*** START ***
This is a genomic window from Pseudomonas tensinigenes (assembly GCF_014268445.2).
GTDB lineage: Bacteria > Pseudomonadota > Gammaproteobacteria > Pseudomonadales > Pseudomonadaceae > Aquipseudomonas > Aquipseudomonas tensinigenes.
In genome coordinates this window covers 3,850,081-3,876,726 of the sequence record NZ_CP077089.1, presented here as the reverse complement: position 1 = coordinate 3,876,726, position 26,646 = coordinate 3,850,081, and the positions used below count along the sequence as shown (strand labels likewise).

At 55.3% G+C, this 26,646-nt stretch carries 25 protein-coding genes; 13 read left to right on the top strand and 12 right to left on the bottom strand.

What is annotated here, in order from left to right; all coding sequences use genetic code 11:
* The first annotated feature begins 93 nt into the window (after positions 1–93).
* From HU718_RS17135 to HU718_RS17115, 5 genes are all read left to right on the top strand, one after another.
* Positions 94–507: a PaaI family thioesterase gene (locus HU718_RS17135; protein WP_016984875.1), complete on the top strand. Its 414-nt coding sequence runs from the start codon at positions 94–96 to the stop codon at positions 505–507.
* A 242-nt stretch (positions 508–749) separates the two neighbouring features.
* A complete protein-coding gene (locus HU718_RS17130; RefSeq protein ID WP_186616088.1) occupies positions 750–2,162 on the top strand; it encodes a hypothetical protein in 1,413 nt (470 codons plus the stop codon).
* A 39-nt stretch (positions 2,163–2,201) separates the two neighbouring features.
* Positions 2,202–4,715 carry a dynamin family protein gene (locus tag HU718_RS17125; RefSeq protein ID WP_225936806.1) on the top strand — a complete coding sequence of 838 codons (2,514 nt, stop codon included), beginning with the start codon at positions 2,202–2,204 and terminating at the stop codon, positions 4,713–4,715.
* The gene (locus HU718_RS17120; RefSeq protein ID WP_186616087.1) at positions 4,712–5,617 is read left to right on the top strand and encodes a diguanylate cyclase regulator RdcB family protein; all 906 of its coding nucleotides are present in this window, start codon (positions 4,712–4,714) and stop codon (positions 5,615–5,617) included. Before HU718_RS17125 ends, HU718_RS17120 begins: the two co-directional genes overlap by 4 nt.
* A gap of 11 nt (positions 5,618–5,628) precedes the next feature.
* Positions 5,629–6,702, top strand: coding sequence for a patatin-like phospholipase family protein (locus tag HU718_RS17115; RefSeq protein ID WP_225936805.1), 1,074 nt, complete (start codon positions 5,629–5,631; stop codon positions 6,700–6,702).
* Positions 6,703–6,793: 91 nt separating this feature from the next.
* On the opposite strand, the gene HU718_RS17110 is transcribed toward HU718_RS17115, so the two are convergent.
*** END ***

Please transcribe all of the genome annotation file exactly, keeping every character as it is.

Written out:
This is a genomic window from Pseudomonas tensinigenes (assembly GCF_014268445.2).
GTDB lineage: Bacteria > Pseudomonadota > Gammaproteobacteria > Pseudomonadales > Pseudomonadaceae > Aquipseudomonas > Aquipseudomonas tensinigenes.
In genome coordinates this window covers 3,850,081-3,876,726 of the sequence record NZ_CP077089.1, presented here as the reverse complement: position 1 = coordinate 3,876,726, position 26,646 = coordinate 3,850,081, and the positions used below count along the sequence as shown (strand labels likewise).

At 55.3% G+C, this 26,646-nt stretch carries 25 protein-coding genes; 13 read left to right on the top strand and 12 right to left on the bottom strand.

What is annotated here, in order from left to right; all coding sequences use genetic code 11:
* The first annotated feature begins 93 nt into the window (after positions 1–93).
* From HU718_RS17135 to HU718_RS17115, 5 genes are all read left to right on the top strand, one after another.
* Positions 94–507: a PaaI family thioesterase gene (locus HU718_RS17135; protein WP_016984875.1), complete on the top strand. Its 414-nt coding sequence runs from the start codon at positions 94–96 to the stop codon at positions 505–507.
* A 242-nt stretch (positions 508–749) separates the two neighbouring features.
* A complete protein-coding gene (locus HU718_RS17130; RefSeq protein ID WP_186616088.1) occupies positions 750–2,162 on the top strand; it encodes a hypothetical protein in 1,413 nt (470 codons plus the stop codon).
* A 39-nt stretch (positions 2,163–2,201) separates the two neighbouring features.
* Positions 2,202–4,715 carry a dynamin family protein gene (locus tag HU718_RS17125; RefSeq protein ID WP_225936806.1) on the top strand — a complete coding sequence of 838 codons (2,514 nt, stop codon included), beginning with the start codon at positions 2,202–2,204 and terminating at the stop codon, positions 4,713–4,715.
* The gene (locus HU718_RS17120; RefSeq protein ID WP_186616087.1) at positions 4,712–5,617 is read left to right on the top strand and encodes a diguanylate cyclase regulator RdcB family protein; all 906 of its coding nucleotides are present in this window, start codon (positions 4,712–4,714) and stop codon (positions 5,615–5,617) included. Before HU718_RS17125 ends, HU718_RS17120 begins: the two co-directional genes overlap by 4 nt.
* A gap of 11 nt (positions 5,618–5,628) precedes the next feature.
* Positions 5,629–6,702, top strand: coding sequence for a patatin-like phospholipase family protein (locus tag HU718_RS17115; RefSeq protein ID WP_225936805.1), 1,074 nt, complete (start codon positions 5,629–5,631; stop codon positions 6,700–6,702).
* Positions 6,703–6,793: 91 nt separating this feature from the next.
* On the opposite strand, the gene HU718_RS17110 is transcribed toward HU718_RS17115, so the two are convergent.